Cyclin D1 G870A polymorphism and breast cancer risk: a meta-analysis comprising 9,911 cases and 11,171 controls.

Published

Journal Article

Cyclin D1 represents a key molecule in the regulation of cell cycle. CCND1 G870A (rs603965) polymorphism has drawn considerable attention as the A allele may generate a variant splice product with possible oncogenic actions. A meta-analysis examining the association between CCND1 G870A polymorphism and breast cancer risk was performed. Separate analyses on Caucasian and Chinese populations were also implemented. Eligible articles were identified for the period up to July 2010. Pooled odds ratios (OR) were appropriately derived from fixed-effects or random-effects models. Sensitivity analysis excluding studies whose genotype frequencies in controls significantly deviated from Hardy-Weinberg Equilibrium (HWE) was performed. Nine case-control studies on Caucasians (7,304 cases and 8,149 controls) and four case-control studies on Chinese (2,607 cases and 3,022 controls) were eligible. At the overall analysis the A allele seemed to be associated with elevated breast cancer risk; the effect seemed to be confined to homozygous carriers (pooled OR = 1.091, 95% CI: 1.008-1.179, P = 0.030, fixed effects) as heterozygous carriers did not exhibit significantly elevated breast cancer risk. No statistically significant associations were demonstrated in Caucasians. On the other hand, Chinese AA carriers exhibited marginally elevated breast cancer risk (pooled OR = 1.144, 95% CI: 0.984-1.329, P = 0.080, fixed effects). Nevertheless, the controls in two out of the four Chinese studies deviated from HWE. In conclusion, this meta-analysis suggests that the A allele of the CCND1 G870A polymorphism may confer additional breast cancer risk when it comes to homozygosity and Chinese populations. The need for additional, methodologically sound studies on Chinese populations seems warranted.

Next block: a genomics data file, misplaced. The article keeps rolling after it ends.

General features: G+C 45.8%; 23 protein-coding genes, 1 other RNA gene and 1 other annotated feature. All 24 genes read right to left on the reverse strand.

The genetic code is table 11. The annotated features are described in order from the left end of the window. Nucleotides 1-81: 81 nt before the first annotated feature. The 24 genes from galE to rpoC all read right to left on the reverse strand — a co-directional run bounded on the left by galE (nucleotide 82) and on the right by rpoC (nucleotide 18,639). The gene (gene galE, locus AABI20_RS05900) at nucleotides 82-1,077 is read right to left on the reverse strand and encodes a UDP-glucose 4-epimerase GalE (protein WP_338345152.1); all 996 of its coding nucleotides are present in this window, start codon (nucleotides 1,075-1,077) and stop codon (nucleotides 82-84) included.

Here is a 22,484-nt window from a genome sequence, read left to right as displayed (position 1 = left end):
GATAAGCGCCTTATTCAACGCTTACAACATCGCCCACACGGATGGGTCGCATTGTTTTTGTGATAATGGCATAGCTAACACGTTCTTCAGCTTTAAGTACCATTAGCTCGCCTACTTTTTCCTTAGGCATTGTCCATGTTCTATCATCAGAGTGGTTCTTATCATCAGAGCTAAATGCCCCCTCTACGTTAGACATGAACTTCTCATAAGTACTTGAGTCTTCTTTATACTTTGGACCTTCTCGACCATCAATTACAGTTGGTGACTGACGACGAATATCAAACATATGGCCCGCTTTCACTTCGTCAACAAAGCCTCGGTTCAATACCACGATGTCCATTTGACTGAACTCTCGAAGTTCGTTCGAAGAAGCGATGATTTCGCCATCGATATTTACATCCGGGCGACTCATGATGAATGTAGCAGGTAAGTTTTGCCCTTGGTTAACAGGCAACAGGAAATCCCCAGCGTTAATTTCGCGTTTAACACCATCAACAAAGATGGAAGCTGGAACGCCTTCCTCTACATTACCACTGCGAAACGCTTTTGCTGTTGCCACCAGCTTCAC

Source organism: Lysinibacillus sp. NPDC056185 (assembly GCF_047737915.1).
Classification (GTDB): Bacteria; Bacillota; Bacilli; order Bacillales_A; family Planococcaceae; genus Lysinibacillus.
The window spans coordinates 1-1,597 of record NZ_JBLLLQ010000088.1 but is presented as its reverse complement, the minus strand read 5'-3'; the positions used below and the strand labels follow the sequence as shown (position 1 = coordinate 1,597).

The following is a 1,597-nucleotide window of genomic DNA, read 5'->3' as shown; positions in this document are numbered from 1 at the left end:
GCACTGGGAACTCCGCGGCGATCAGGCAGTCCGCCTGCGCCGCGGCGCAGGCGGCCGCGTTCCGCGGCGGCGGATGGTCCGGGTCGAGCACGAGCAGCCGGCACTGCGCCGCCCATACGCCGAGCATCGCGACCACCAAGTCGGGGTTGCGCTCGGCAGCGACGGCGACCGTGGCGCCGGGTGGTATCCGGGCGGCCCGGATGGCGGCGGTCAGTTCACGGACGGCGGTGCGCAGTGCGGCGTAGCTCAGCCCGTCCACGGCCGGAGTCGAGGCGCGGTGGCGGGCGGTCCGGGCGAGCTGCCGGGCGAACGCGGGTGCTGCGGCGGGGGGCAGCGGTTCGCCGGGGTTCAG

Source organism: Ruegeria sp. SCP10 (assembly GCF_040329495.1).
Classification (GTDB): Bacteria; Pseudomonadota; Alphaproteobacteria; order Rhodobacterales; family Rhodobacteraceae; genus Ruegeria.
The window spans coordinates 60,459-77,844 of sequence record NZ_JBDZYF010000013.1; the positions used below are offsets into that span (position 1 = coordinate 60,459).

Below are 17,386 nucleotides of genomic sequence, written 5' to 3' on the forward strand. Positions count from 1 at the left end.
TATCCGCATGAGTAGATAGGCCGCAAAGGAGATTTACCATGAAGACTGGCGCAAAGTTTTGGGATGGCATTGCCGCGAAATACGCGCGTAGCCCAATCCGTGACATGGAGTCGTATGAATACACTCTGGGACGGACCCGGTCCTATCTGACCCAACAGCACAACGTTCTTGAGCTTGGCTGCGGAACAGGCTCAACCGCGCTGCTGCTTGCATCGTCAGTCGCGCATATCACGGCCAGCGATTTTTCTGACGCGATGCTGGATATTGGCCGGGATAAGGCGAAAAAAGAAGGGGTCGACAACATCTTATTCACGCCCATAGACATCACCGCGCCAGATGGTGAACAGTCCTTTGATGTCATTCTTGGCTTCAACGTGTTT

Full Text

Duke Authors

Cited Authors

  • Sergentanis, TN; Economopoulos, KP

Published Date

  • November 2011

Published In

Volume / Issue

  • 38 / 8

Start / End Page

  • 4955 - 4963

PubMed ID

  • 21161398

Pubmed Central ID

  • 21161398

Electronic International Standard Serial Number (EISSN)

  • 1573-4978

International Standard Serial Number (ISSN)

  • 0301-4851

Digital Object Identifier (DOI)

  • 10.1007/s11033-010-0639-4

Language

  • eng